Article I, Section 7, of the Missouri Constitution reads as “That no money shall ever be taken from the public treasury, directly or indirectly, in aid of any church, sect, or denomination of religion, or in aid of any priest, preacher, minister or teacher thereof, as such; and that no preference shall be given to nor any discrimination made against any church, sect, or creed of religion, or any form of religious faith or worship.” Article 1 Section 7 of the Missouri Constitution should be evaluated holistically. The portion talking about “no money shall ever be taken from the public treasury, directly or indirectly, in aid of any church” must be examined simultaneously with “no preference shall be given to nor any discrimination made against any church”.  If you look at each part of the clause separately it is somewhat contradictory. Part one seems to state that no public money can be used for a church, but part two says that no preference or discrimination against a church can occur. The aforementioned neutrality standard from Rosenberger v. Rector and Visitors of University of Virginia, 515 U.S. 819 (1995) shapes how these clauses should be looked at holistically. The intent of The Missouri Department of Natural Resources was to offer a grant to fund buying tires for refurbishing a playground. Denying that grant to The Trinity Lutheran Church when it is specifically for resurfacing a semi public playground is a violation of the second part of the clause. As the grant is not aiding the church but rather the daycare, the second part of the clause should supersede the prior clause. The intent of the grant means that the first part of the clause isn’t violated, as the grant is for the daycare and not The Trinity Lutheran Church. Due to that, denying the grant would be a violation of the second part of the clause. As there is no direct aid to the church, denying the grant would be discrimination based on a church being involved even though it was not the directly affected party.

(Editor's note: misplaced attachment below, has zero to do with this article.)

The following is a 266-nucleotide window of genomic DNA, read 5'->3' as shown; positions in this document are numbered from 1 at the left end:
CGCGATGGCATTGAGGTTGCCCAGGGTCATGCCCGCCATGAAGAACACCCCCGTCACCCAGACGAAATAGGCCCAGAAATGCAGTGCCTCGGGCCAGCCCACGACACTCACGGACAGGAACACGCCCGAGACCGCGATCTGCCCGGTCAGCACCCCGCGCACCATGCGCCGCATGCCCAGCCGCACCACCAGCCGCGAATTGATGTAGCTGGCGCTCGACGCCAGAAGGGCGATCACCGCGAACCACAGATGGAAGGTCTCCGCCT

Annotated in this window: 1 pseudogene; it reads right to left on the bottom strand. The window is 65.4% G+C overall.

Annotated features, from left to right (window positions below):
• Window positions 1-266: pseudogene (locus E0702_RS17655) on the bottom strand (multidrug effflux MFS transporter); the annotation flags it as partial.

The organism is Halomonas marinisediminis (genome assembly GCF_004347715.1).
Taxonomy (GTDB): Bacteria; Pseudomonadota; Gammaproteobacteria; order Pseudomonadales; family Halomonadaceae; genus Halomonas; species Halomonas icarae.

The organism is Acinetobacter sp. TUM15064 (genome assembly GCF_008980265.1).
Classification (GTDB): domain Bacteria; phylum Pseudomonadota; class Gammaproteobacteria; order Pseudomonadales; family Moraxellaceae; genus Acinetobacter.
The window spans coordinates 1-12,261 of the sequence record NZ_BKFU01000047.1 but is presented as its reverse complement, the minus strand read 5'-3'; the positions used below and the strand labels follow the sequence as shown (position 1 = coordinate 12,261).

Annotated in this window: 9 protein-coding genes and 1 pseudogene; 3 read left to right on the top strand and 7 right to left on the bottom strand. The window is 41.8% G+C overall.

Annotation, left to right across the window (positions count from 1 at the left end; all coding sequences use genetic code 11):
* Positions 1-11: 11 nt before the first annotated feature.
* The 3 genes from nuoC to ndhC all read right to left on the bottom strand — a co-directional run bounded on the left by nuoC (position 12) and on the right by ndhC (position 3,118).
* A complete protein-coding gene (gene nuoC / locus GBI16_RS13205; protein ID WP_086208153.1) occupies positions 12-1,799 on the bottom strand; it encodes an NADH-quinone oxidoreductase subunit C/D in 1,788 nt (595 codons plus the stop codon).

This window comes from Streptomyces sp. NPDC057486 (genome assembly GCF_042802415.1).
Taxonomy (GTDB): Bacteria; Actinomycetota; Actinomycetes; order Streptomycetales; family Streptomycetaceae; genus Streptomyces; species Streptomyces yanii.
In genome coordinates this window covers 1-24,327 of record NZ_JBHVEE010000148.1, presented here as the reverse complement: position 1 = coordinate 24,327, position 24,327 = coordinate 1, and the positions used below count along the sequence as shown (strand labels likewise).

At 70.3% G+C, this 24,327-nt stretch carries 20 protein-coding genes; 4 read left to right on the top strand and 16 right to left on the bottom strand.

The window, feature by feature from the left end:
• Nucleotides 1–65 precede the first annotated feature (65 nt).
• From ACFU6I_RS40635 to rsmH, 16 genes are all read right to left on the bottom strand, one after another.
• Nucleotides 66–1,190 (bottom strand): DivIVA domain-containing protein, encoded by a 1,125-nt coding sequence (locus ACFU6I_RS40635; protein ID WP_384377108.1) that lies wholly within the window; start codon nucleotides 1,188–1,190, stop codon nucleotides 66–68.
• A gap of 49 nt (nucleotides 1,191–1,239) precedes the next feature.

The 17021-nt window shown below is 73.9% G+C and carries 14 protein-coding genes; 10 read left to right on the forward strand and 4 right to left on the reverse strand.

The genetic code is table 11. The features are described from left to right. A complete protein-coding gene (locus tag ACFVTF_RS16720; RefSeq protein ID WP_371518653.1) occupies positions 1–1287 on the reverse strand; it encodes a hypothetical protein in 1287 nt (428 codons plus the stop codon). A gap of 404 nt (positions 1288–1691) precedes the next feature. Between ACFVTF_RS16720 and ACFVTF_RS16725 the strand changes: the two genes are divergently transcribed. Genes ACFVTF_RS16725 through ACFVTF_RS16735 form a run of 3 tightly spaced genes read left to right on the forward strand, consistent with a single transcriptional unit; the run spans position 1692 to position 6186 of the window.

There’s been precedent with public money and schools, one of the more prominent cases being Everson v. Board of Education of Ewing Township, 330 U.S. 1 (1947).  That case involved the appropriation of taxes to spend on bussing for private schools, and mainly parochial schools. The Supreme Court held that the taxes didn’t violate the establishment clause. That caused two things to happen. First, because the taxes were spent for a public purpose as it did not violate the due process clause of The Fourteenth Amendment. That means that even though public money from the The Missouri Department of Natural Resources (DNR), a state agency, it is can still be legitimately used for institutions that are religious. Secondly, The Supreme Court ruled it did not violate The Establishment Clause. Due to the similarity of Everson v. Board of Education of Ewing Township, 330 U.S. 1 (1947) and the case at hand, both of these standards should be valued highly. In the case at hand, the playground is public. While it might be on church grounds, the daycare is open to everybody and the grounds can be accessed by all. A potential issue that some see is the third prong of the Lemon Test, which is undue entanglement.

 

CONCLUSION

In order to decide whether Trinity Lutheran was justified in its actions, we must decide whether the actions somehow violated either the Missouri Constitution or the United States Constitution. Through analysis of both of the relevant parts of the texts (being the Establishment Clause of the USC and Article 1 Section 7 of the Missouri Constitution,) we find that Trinity Lutheran Church doesn’t violate either of these, the reasoning for each being in the Arguments section. While new precedent may be created to alter the Lemon test, this is not it. We urge the court to rule in favor of Trinity Lutheran Church of Columbia, MO.